Tall expectations at short

FORT MYERS, Fla. -- It was tough for anyone watching from behind the fences to know exactly which Red Sox player was spraying the ball all over the field on Saturday morning at the player development complex.

The weather was gloomy, rainy and windy as the player in the batting cage on Field 5 was putting on a hitting display. He was short, maybe 5-foot-9, and he exhibited a wide stance in the box. The protective padding on the cage rails masked his face as fans were trying to figure out who he was.

When his round of BP was over, Marco Scutaro stepped out of the cage and into clear view.

Even though the former Blue Jay reached career highs in average (.282), home runs (12) and RBIs (60) last season in Toronto, Red Sox general manager Theo Epstein did not sign Scutaro to a two-year deal worth $12.5 million just because of his bat.

The Red Sox need his glove.

The lack of consistency at the shortstop position in 2009 hampered the Sox, and probably cost them a few victories. It was clear when the season ended after a three-game sweep at the hands of the Angels in the ALDS, Epstein wanted to shore up the shortstop position during the offseason.

Enter Scutaro.

"Marco will do a good job. I think the fans, and the media, will quickly realize what we like so much about him," said Red Sox manager Terry Francona.

A year ago at this time, the Red Sox thought they had two shortstops fighting for the starting job. Both Julio Lugo and Jed Lowrie suffered injuries in the early part of the season, forcing the Sox to go with utility man Nick Green for the first half of the year until the club acquired Alex Gonzalez in August.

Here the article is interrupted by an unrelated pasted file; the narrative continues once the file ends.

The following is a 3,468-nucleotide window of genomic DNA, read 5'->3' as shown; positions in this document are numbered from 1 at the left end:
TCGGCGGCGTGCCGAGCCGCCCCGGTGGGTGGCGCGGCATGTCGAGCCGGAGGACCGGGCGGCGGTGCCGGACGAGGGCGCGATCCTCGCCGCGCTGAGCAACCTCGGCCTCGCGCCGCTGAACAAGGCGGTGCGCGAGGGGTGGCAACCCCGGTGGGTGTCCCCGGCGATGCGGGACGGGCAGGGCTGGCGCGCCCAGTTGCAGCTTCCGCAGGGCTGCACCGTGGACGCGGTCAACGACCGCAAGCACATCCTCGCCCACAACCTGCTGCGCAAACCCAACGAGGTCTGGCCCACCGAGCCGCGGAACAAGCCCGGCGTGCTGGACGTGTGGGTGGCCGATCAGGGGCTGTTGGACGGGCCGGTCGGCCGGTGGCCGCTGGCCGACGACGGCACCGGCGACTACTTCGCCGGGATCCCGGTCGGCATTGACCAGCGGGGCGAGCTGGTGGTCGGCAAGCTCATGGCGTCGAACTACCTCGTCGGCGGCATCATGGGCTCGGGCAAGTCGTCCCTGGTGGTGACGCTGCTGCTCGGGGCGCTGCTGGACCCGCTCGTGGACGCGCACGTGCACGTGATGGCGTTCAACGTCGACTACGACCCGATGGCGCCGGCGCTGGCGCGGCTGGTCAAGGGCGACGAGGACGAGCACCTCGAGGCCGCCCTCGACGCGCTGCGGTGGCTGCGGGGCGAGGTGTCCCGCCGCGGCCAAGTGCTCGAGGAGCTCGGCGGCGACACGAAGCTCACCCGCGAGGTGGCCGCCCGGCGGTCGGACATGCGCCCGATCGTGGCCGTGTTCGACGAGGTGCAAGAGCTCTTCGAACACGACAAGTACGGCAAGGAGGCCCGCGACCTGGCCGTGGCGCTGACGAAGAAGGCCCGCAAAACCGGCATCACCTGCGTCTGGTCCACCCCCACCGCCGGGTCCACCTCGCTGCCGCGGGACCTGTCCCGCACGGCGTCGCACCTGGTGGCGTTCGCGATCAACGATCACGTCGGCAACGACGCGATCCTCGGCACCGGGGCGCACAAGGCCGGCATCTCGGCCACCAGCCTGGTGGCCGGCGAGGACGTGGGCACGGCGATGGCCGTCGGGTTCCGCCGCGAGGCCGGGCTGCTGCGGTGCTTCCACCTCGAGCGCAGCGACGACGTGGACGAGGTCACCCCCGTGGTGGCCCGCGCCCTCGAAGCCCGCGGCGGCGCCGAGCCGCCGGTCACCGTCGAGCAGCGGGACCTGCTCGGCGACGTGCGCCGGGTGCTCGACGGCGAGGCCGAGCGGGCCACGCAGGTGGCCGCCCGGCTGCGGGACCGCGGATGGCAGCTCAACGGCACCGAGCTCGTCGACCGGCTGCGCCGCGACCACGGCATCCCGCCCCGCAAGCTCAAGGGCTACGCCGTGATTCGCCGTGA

With Scutaro in the mix, Red Sox second baseman Dustin Pedroia will have a consistent double-play partner. When asked how long he thinks it will take for the middle infielders to get comfortable with one another, Francona was quick with his answer.

"Very easily and very quickly," he said. "We've seen Pedey, a lot, and now we're seeing Marco go about his business. He's pretty good, and there's a reason why he's here. It's nice, though, to see it in person. We've seen him from across the other dugout, but when you do drills, and if you ask Pedey, already it's been very seamless."

Pedroia said the relationship with his new shortstop is already a solid one, and the two expect to work very well together.

"It's been great. He's a communicator, like me, and that's important," said Scutaro. "He's a special player. How he does some of the things he does, I don't know how he does it. You wouldn't teach kids to do it that way."

Having a strong presence up the middle will help the pitchers' confidence, too. Too many times last season a ground ball would find its way through the left side of the infield, which must have been very frustrating for the staff.

"It's great," Red Sox ace Josh Beckett said about the new combination. "It gives you that extra confidence to make that 2-1 pitch where it doesn't have to be perfect because you know we have guys who are going to catch the ball. It's not that we haven't had that in the past, just to have guys you are really, really confident in is a comfortable feeling."

Fellow ace Jon Lester agrees.

"I don't think it changes from year to year," said Lester. "These guys are in the big leagues for a reason, regardless of who's back there. We've kind of had a rotating door at short, but everybody who has played, I've felt comfortable with and you're confident they're going to make the plays. Obviously, we've made some improvements this year."